You need family, friends to build career —Amina Oyagbola, HR Executive MTN Foundation and founder, Women in Successful Career

Amina Oyagbola has an LL.B from Ahmadu Bello University (ABU), Masters’ degree (LL.M) from Cambridge and Masters’ Degree in Business Administration (MBA), from Lancaster University Management School. She has worked in many corporate organisations like United Bank for Africa (UBA) Plc, Shell Petroleum Development Company (SPDC) before joining MTN, where she worked as Corporate Services Executive of MTN Foundation and Human Resource Executive. In this interview by TAYO GESINDE, the founder of Women In Successful Career (WISCAR) speaks on her success story.

 

My journey to the top

Indeed nothing good ever comes without a struggle, without difficult choices and without pain. I have had my share of tough calls. I have had to balance the nurture of a young growing family with the needs of a growing career. I once had to go away for a whole year to refresh my education and reinforce my career prospects. Sometimes the choices were gut wrenching but I have been lucky to have a loving and supportive family. My husband has stepped in whenever I have had challenges and my children have been wonderful through it all.  At the end of the day, it is only in interviews like this that the story can be told otherwise the best metaphor for a career is a duck moving across a pond. On the surface, the duck serenely glides along seemingly without a care in the world. Beneath the surface, you see the webbed feet frantically paddling away.

 

Challenges career women are facing and how can they overcome them

As young women climb up the corporate ladder, they find it more and more difficult to overcome the tangible and intangible obstacles in their ways.  Without any guidance and support, they become confused, begin to feel isolated and suffer a loss of confidence in their ability to meet those challenges successfully. This either causes them to give up completely or just struggle along sub-optimally in relation to their true ability and potential. Access to strategic advice at those difficult moments could make a difference in maximising their unrealised potential and helping them progress their careers up the ladder on merit. There is also a wider angle to the problem. In a developing country like Nigeria, the larger society itself is struggling to cope with enormous socio-economic challenges, which affect women more severely and reduce their ability to enjoy equal opportunities for advancement. These include low levels of primary school enrolment, low levels of economic empowerment and low levels of political representation.  These factors aggravate the gender problems and highlight the need for practical and effective solutions to be found. Against such a background, it is clear that providing strategic career advice and support locally through mentorship would be a way of contributing to national development. That is how the idea of strategic and unique WISCAR mentoring came about.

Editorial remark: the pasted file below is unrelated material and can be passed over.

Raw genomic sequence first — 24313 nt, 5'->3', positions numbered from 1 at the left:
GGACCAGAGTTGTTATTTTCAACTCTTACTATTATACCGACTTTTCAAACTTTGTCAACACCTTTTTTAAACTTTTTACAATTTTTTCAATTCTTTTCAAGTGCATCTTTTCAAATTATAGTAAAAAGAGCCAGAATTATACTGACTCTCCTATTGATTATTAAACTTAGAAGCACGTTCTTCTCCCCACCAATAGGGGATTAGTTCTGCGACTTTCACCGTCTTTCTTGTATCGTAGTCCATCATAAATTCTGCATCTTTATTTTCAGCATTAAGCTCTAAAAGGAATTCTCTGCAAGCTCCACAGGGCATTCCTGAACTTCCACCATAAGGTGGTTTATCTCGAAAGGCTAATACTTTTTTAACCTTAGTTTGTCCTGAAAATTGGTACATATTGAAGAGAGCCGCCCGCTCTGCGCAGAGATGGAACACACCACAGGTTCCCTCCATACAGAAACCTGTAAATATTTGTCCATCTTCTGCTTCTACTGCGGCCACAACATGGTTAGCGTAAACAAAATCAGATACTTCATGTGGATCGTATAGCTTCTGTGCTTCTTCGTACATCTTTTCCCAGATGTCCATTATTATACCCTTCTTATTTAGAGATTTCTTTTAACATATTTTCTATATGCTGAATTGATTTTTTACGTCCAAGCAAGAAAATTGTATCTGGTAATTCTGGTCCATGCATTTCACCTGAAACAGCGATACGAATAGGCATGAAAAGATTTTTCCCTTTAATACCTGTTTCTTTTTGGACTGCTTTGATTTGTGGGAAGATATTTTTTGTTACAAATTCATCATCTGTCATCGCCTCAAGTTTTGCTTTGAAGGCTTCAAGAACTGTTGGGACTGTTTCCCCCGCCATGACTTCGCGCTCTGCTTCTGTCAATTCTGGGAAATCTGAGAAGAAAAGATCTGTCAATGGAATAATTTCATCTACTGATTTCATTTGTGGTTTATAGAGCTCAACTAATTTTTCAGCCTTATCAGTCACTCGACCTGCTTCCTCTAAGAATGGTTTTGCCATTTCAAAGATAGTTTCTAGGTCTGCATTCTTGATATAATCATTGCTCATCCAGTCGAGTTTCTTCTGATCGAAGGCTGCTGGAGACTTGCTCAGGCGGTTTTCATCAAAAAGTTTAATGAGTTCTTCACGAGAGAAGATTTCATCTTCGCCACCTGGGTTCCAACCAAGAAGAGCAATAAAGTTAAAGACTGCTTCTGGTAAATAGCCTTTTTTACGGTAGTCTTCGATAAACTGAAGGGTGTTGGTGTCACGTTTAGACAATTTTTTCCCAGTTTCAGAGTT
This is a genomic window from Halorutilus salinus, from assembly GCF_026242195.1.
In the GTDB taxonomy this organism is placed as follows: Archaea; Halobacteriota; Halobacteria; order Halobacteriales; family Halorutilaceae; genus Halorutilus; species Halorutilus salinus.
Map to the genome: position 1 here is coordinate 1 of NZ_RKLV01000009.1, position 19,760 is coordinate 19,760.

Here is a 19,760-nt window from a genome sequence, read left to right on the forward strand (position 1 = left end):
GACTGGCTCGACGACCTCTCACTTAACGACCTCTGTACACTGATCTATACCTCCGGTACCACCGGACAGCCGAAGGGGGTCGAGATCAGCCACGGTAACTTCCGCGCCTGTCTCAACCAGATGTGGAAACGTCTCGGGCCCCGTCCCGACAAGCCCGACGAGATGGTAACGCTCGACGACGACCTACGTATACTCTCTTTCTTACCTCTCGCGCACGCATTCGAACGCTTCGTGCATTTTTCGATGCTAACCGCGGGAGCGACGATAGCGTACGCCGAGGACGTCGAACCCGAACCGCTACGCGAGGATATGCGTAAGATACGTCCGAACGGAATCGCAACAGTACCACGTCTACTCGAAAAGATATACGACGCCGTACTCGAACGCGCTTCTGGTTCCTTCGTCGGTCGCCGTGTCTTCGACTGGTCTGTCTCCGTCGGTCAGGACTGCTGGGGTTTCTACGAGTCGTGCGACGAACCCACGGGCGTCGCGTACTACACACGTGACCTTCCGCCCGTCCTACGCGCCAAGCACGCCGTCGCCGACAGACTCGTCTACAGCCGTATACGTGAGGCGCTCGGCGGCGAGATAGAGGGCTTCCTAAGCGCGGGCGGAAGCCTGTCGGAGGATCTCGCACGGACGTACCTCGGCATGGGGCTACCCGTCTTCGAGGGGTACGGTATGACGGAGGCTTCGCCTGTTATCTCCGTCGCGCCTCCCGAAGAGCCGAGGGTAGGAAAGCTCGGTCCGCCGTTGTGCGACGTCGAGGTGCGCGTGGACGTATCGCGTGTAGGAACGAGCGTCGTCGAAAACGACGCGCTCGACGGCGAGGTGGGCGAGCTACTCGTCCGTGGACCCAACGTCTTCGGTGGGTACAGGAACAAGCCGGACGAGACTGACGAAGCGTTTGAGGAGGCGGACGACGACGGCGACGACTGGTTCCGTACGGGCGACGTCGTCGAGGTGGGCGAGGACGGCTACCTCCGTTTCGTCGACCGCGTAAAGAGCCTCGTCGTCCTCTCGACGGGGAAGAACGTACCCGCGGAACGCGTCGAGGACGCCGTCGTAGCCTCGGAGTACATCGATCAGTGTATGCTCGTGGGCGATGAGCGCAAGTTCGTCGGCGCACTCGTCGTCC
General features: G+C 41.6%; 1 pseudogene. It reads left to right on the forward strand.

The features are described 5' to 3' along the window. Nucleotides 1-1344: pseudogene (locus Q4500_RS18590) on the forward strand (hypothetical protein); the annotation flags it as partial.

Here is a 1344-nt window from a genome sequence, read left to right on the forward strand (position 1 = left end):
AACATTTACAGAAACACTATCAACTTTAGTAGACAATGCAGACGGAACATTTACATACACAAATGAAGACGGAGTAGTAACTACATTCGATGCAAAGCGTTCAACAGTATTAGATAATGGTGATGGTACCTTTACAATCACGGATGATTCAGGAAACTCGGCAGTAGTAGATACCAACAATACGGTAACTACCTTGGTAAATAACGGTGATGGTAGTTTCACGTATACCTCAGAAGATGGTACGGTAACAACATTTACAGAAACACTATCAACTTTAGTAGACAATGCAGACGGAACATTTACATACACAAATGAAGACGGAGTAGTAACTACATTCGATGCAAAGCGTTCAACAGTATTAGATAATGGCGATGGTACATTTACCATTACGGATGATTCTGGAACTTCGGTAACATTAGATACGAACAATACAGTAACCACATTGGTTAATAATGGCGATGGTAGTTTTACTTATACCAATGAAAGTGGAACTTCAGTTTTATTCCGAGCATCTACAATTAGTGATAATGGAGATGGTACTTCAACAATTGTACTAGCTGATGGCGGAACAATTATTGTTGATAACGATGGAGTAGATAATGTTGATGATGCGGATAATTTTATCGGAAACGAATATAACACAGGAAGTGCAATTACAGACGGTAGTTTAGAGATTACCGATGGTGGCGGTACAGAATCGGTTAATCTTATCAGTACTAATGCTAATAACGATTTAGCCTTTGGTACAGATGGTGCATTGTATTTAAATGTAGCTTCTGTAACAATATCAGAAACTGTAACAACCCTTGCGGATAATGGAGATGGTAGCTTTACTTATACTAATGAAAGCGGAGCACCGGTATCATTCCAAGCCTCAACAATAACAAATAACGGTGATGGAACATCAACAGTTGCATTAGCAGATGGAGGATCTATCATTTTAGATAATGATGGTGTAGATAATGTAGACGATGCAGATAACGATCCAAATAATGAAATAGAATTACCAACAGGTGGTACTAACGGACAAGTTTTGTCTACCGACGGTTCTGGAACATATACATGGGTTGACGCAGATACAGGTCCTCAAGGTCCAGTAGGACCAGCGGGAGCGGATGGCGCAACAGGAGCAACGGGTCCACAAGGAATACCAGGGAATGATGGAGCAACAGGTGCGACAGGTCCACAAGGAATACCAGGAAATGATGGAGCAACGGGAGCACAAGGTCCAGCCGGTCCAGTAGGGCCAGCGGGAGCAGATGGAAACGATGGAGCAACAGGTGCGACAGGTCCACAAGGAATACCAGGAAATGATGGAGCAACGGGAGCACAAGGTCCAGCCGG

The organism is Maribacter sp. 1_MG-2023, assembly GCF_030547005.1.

Most defining moment of my career so far

There have been so many key moments both in terms of setbacks and achievements that it is almost impossible to identify one “most defining moment”. Down the years, whenever I have identified any challenges to be met, I have always unremittingly faced them. In most cases I have by God’s grace triumphed over such career and professional challenges. With each triumph I have always felt uplifted and invigorated. For me, the essence of existence is growth and to grow you have to overcome obstacles in your path. Life is a journey and full of peaks and troughs that is what I find defining; the identification of challenges, the planning, the struggle and, finally, the conquest, the triumph and the achievement.

 

Combining the home front with my career

The pursuit of career advancement and/or building and development of a business while managing a home is no mean feat. It is a herculean task indeed. No woman can hope to juggle career and family without carefully cultivating and appreciating her entire family and friends’ network. These would include both male and female. That support network group is the invaluable aid and comfort of every successful woman. Work and family are two core aspects of our lives and contrary to the general belief that they are different aspects of life; these domains are in reality, inter-related. The key is to develop a framework for effectively integrating your personal and professional life. There is however, no single formula for attaining an integrated or balanced life. It is a personal decision how one combines these domains and each woman must devise her own unique solutions and find an equilibrium that they can live with.

 

Secret of my success in the corporate world